The Beat that My Heart Skipped is a good little character drama, but it’s easy to overlook, and it will probably be easy to forget.
Pied Piper of Paris
Thomas (Romain Duris) works in “real estate” in Paris. What he really does is plant rats and smash windows to get squatters to leave abandoned buildings so that the developers can come in and gentrify them. (There is obviously some French “squatter’s rights” law being tweaked, but I couldn’t tell you exactly what it is.)
Driving one night, Thomas sees his old music teacher entering a building. He stops, follows him into the concert hall, and says hello. The teacher remembers his mother, a very good pianist in her own right before she died. He invites our protagonist to play him an audition some time.
With that unexpected development, the main character’s life and the movie suddenly change course.
Thomas is ready to give up “real estate” for music, but his old job may not be ready to let him go. There is an element of organized crime to what he does, and they don’t just let people walk away. But Thomas is on the periphery, not a major player, and he’s allowed a little room to live his life.
He takes a little break from work, and even finds a teacher (Linh Dan Pham) to get him ready for his audition. She is a Chinese immigrant who speaks no French. They communicate through Italian words like “adagio,” the occasional English phrase, and plenty of body language.
Do You Know Where You’re Going?
There are many supporting characters (including Thomas’ father) and subplots. One of the more important subplots is a twisted romance. Thomas’ friend Fabrice cheats on his wife, and he uses Thomas as a recurring excuse. Thomas will come to Fabrice’s apartment, say hello to the missus, and then go out “with” Fabrice for drinks. When she figures out what’s happening, she and Thomas discover that there is a mutual spark of attraction between them.
There’s a lot going on in The Beat that My Heart Skipped, but none of it leads anywhere. Sure, we can see there should be an audition, a confrontation with Fabrice, and the mob demanding that Thomas return to work. And even though most of these things happen, there is very little closure in the story. Even the coda, which begins “two years later”, barely begins to tie up the loose ends. The movie doesn’t feel punctuated; you can never ultimately say what the film was about.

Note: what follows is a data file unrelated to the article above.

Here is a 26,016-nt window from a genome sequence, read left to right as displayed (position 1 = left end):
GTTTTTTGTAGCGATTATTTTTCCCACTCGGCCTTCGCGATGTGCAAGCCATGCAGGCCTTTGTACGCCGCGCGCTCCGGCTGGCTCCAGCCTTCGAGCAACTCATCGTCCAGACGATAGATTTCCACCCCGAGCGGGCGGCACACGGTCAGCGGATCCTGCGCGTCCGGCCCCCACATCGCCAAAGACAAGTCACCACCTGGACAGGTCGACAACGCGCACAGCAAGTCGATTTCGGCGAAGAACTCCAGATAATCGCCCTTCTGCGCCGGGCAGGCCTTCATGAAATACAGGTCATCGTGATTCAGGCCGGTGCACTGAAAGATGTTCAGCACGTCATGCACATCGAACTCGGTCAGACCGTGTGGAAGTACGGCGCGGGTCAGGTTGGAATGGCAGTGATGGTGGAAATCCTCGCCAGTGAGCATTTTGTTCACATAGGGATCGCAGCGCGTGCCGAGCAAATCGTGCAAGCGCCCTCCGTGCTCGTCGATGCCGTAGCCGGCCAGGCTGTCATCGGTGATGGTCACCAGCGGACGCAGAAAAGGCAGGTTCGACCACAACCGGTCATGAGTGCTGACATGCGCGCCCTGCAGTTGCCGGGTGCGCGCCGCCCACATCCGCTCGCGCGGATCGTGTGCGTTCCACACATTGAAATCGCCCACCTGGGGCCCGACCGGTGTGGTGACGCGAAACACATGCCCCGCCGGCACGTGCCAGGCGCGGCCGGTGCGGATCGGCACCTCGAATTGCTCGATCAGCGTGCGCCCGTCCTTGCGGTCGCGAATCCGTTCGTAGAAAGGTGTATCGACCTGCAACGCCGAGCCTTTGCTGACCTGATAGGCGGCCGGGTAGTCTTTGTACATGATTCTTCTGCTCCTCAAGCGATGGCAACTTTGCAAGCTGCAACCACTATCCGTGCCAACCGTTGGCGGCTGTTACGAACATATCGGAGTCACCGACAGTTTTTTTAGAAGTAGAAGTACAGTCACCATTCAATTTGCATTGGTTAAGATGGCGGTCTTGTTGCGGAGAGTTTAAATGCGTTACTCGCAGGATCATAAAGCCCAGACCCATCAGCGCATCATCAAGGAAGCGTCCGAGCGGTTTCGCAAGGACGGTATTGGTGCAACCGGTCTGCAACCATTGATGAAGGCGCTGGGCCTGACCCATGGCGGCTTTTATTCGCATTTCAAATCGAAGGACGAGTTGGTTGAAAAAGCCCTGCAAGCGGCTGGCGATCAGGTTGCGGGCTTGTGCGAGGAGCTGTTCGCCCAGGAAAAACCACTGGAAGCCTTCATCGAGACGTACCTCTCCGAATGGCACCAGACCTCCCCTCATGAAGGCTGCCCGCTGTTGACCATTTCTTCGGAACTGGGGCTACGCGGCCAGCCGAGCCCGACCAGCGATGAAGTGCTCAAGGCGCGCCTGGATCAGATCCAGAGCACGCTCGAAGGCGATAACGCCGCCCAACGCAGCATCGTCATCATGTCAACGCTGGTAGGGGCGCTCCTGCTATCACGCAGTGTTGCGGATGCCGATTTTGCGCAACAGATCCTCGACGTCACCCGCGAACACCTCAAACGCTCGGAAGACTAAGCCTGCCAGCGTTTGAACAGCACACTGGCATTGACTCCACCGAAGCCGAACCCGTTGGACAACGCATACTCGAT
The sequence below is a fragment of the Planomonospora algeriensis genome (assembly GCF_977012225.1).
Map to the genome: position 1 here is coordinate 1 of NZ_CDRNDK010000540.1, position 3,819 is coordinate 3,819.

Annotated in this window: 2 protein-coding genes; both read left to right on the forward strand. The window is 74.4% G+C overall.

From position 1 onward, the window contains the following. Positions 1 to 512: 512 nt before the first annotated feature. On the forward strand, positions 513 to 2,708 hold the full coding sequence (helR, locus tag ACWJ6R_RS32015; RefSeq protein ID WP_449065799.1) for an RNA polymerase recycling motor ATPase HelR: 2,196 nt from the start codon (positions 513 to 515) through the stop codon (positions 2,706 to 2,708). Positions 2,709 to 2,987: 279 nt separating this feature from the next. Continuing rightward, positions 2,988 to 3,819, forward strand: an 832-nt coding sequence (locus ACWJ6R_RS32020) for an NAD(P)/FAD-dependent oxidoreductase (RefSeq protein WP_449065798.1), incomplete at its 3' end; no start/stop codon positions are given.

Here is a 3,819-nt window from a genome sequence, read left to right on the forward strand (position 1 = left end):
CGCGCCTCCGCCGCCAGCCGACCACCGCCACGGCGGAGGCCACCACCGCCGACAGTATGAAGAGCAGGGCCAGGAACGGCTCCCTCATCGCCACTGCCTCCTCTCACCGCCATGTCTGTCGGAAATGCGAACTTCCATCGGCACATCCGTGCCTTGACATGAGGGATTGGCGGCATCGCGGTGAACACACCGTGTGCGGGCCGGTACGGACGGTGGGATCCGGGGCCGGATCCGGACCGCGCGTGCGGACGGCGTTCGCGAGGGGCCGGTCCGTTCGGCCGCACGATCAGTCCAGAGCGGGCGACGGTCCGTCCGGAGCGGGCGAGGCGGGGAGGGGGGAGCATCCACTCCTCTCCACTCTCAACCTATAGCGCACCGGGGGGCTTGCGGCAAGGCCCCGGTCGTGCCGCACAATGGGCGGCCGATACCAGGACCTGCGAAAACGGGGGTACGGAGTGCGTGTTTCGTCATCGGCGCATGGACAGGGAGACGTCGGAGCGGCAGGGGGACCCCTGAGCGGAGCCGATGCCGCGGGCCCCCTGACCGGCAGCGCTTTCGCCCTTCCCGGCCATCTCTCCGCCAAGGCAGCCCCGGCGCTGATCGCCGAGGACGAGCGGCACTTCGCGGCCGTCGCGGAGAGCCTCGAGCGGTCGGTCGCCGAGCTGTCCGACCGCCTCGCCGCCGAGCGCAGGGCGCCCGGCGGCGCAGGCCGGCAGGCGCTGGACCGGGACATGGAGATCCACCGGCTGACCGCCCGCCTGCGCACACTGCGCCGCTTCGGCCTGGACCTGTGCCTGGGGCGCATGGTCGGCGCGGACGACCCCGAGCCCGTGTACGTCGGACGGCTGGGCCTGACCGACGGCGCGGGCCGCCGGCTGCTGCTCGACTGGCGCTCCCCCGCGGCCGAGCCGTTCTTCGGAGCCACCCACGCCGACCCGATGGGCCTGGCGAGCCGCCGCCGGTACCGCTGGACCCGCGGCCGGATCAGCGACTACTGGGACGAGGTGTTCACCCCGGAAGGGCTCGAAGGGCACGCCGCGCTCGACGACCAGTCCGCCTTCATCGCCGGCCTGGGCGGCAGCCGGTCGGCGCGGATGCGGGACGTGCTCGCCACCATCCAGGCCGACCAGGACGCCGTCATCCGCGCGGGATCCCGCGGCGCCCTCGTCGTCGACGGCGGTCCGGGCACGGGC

Duris’ performance seems to be of the “sleepwalking” school, where stuff happens to him, as opposed to him doing something, or even reacting to events. Strange as it sounds, this is a perfectly valid approach, and it has been used elsewhere to good effect. But ultimately it’s a style that leaves you just a little cold, even if you like the protagonist. One can like him for jumping at the chance to choose art over commerce, or for his preference for listening to electronica while preparing Bach’s Toccata in E minor. But you won’t come to know him intimately; you’ll see his behavior but not his soul.
Contrasting the distant characterization is the handheld, close-up cinematography. It can be jarring, but it can also be intimate. At times it works wonderfully, as in Thomas’ last scene with his father.
Music plays an important role in The Beat that My Heart Skipped. The original score is credited to Alexandre Desplat, whose work you may have heard in The Girl with a Pearl Earring, The Upside of Anger, or even Hostage, although the Toccata and Thomas’ electronica are just as important, if not more so.
Compared to What?
I’ve described The Beat that My Heart Skipped, but I haven’t really evaluated it. That may be because the movie doesn’t define itself clearly enough to know to measure it. What was it trying to accomplish?
It has points in its favor, but whether they are enough to make a good film is hard to say. I found substance and drama in The Beat that My Heart Skipped, but you may only see loose ends and cold detachment.